COEUR d'ALENE — Since beginning his incarceration last year in Kootenai County jail, the man accused of murdering Coeur d'Alene Police Sgt. Greg Moore has allegedly fashioned weapons, made escape plans, and described his actions as noble.
Jonathan Renfro, a 26-year-old Rathdrum resident who allegedly admitted to killing Moore in a Coeur d'Alene neighborhood on May 5, 2015, faces the death penalty if found guilty of charges associated with the incident. On Wednesday and Thursday, Kootenai County District Court Judge Lansing Haynes ruled on multiple motions associated with the case, including allowing prosecutors to add Renfro's alleged conduct in jail to a list of "aggravating factors" the prosecution can use to attempt to persuade a jury to agree death is the appropriate punishment should he be convicted.
"Furthermore, the state has recently learned that the defendant, prior to committing the instant murder, in speaking with a female the day prior showed her the gun used to kill Sgt. Moore," the motion to amend aggravating factors states. "The defendant boasted that a bullet within the magazine was a 'cop killer' bullet. When asked about what he would do if stopped by law enforcement, the defendant claimed he would go down murdering police officers."
According to the motion, the prosecutor's office has been "closely monitoring" Renfro's actions in jail, and recently discovered the list of factors that were submitted to Haynes. Renfro, according to the motion, has "laughed and smiled about committing certain aspects" of his crimes while discussing the charges via video phone, court records state.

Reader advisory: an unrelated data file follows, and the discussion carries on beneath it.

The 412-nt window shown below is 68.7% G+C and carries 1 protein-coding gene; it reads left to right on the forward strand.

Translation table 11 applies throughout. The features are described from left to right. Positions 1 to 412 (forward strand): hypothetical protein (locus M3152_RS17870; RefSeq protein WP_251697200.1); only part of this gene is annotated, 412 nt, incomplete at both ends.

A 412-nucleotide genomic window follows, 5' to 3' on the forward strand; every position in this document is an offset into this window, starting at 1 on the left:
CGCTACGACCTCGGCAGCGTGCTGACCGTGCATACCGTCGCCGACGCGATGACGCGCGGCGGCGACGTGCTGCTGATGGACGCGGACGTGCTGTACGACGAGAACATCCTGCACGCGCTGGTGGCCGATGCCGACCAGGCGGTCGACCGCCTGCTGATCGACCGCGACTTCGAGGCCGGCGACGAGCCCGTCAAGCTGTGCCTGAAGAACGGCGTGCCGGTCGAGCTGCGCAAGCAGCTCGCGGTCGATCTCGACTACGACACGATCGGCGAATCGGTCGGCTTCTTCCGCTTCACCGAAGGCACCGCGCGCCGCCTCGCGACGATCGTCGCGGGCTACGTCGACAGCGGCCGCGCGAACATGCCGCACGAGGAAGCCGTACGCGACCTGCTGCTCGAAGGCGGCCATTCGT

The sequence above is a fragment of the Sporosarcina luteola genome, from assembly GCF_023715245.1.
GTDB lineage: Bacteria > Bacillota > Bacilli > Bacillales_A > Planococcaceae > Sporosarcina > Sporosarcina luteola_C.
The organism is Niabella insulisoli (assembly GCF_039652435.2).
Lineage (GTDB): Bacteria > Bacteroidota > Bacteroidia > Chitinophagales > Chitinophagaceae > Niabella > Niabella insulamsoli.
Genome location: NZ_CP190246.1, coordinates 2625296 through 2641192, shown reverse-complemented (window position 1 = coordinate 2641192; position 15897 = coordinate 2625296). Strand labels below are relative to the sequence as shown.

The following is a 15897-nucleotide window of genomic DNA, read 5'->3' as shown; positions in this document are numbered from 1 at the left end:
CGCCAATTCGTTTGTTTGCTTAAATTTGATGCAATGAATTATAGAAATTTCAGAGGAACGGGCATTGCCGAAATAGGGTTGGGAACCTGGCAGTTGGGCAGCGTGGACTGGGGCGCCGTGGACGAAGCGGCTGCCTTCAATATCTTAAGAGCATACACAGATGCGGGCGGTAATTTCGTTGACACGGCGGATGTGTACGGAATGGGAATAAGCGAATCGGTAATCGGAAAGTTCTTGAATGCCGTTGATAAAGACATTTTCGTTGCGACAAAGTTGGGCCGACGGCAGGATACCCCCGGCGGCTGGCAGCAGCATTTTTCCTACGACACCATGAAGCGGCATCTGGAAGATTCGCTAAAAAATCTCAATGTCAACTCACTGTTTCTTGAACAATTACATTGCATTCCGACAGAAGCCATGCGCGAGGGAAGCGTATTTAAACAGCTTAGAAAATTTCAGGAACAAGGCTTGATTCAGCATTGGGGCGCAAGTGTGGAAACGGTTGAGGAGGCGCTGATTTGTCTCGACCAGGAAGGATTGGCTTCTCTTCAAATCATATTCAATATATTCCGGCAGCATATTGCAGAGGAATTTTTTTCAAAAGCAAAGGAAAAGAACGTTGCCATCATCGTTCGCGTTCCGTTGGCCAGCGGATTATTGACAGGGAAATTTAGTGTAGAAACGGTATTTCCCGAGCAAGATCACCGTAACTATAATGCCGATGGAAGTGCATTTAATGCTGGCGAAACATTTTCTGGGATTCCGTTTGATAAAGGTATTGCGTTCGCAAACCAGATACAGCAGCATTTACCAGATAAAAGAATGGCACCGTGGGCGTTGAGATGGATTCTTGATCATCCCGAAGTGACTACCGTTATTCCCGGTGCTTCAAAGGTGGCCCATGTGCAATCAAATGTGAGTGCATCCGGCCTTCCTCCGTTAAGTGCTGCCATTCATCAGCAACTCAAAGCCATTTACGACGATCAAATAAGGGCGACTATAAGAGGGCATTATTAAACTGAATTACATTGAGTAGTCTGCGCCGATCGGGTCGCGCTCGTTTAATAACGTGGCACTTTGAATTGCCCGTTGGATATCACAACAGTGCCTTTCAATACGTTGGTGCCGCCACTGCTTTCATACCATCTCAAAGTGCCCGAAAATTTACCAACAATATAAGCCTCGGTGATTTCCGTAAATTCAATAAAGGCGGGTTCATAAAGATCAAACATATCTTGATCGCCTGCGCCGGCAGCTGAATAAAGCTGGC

"The defendant has justified his actions as being noble — claiming that cops will now think twice before being aggressive with individuals," the motion adds.
Haynes granted the prosecution's motion on Wednesday and, on Thursday, heard several other motions to the case — including a request by Renfro's team of public defenders to not allow evidence, observations and statements taken or gathered during Renfro's apprehension by multiple law enforcement agencies. Kootenai County Deputy Public Defender Jay Logsdon told Haynes the defense believes at least two factors of Renfro's apprehension by police were "unreasonable" and violated Renfro's rights under the Fourth Amendment.
The first unreasonable factor, Logsdon said, took place after a Kootenai County Sheriff's Office K-9 located Renfro hiding in the axle area of a trailer in a dirt parking lot on the west side of Wal-Mart in Post Falls. Approximately nine officers from various law enforcement agencies converged on the scene and, according to Logsdon, all began yelling orders at the man.
"It seems odd that there was no conversation among officers of what to do if they found the suspect," Logsdon said. "A lot of people all yelling orders makes it highly likely that Mr. Renfro will not behave accordingly."
The second factor related to the actions of the sheriff's office K-9. Logsdon said although it was appropriate for the dog to be used to locate Renfro, there is nothing in sheriff's office policy to indicate why the dog would be used to apprehend the wanted man by biting him.
"And officers permitted the biting to continue as they formulated a game plan," Logsdon added.
Kootenai County prosecutors, however, argued the defense's line of reasoning did not meet legal muster because it failed to pass a "but for" test which would ask "but for the 'unreasonable' seizure, evidence would not have been found." The prosecution also noted Renfro was wanted for significant crimes, which they said justified the use of force when apprehending him.
"It is abundantly clear that the force used by police under these circumstances was reasonable in every sense," Haynes said prior to denying the defense motion.
Haynes also denied two more motions by the defense, which asked the judge to preclude the death penalty in the case. He will hear more motions on the matter today. A jury trial has been tentatively scheduled Feb. 6, 2017.